[arin-ppml] Policy Proposal: Whois Authentication Alternatives

Howard, W. Lee Lee.Howard at stanleyassociates.com
Wed Aug 27 14:52:49 EDT 2008

> -----Original Message-----
> From: arin-ppml-bounces at arin.net 
> [mailto:arin-ppml-bounces at arin.net] On Behalf Of Micah Anderson
> Sent: Wednesday, August 27, 2008 1:43 PM
> To: Kevin Oberman
> Cc: Randy Bush; arin-ppml at arin.net
> Subject: Re: [arin-ppml] Policy Proposal: Whois 
> Authentication Alternatives
> * Kevin Oberman <oberman at es.net> [2008-08-26 16:50-0400]:
> > Thanks you, Stephen! Someone finally stated the obvious. A complete 
> > registry is of benefit to everyone. (I think that this is probably 
> > "the commons" to which Randy was referring.) Rest assured that the 
> > $100 is not an issue keeping  most legacy holders from 
> signing the LRSA.
> People keep saying this about the $100, as if this was well 
> established fact, based on some data. Why do people keep 
> asserting this, I'd like to know what I missed. 

Several folks with legacy space have conceded that they wouldn't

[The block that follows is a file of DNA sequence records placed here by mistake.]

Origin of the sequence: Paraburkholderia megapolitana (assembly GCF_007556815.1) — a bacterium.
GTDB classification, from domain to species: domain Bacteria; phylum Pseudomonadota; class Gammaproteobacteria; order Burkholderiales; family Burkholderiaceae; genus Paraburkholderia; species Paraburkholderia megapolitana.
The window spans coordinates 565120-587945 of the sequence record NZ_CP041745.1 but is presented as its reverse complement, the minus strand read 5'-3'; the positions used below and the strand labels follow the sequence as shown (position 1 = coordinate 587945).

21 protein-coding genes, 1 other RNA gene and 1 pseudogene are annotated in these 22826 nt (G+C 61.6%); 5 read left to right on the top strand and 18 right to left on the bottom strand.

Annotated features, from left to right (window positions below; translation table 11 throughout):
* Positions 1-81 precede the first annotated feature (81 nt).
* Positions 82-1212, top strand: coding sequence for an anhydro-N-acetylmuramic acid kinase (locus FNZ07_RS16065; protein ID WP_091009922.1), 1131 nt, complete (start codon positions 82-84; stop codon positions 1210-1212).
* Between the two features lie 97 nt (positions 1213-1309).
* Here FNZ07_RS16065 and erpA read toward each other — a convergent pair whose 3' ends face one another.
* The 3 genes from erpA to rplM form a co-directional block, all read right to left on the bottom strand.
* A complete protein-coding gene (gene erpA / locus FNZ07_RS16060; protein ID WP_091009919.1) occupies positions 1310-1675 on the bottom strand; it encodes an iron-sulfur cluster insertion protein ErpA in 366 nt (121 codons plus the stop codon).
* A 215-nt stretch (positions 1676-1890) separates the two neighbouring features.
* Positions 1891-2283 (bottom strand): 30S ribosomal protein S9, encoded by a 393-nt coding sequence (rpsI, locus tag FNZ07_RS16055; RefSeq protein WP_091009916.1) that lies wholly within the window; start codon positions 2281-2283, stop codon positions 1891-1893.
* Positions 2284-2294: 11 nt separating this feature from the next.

object to $100 per year.  I don't recall anyone else saying that
this level of expense was a barrier.  Like the scientific method,
the assumption that $100/year is not an obstacle is based on
available evidence, but if additional evidence is provided, the
theory can be revised.

> Personally, I'd like a clear idea of the costs involved to 
> run whatever service I am getting before I would say if $100 
> was a good number or not. It may seem small to people with 
> large corporate budgets, but small non-profit organizations 
> tend to be misers with good reason. Until I've seen good 
> reason, I am not interested in spending $100/year.

ARIN publishes its annual budget.

I believe the fee to be nominal, just enough to encourage
organizations to check their records before sending in a check.
I think that if you consider the costs of running IN-ADDR and
WHOIS servers, with high availability and bandwidth, plus the
support of the public policy development process, coordination
with other organizations, and outreach (for instance, to legacy
resource holders to let them know what's going on, or to everyone
about the need for IPv6), $100 is pretty reasonable.

An argument has been made that if one can't afford $100/year, one
is unlikely to be able to afford the equipment requiring those
addresses.  An argument could also be made that an alternative
exists: get address space (free) from an upstream.  I don't usually 
make those arguments.

Disclosure:  I'm ARIN's Treasurer, and chair the Finance Committee.
But I didn't ask them their opinion of this message.


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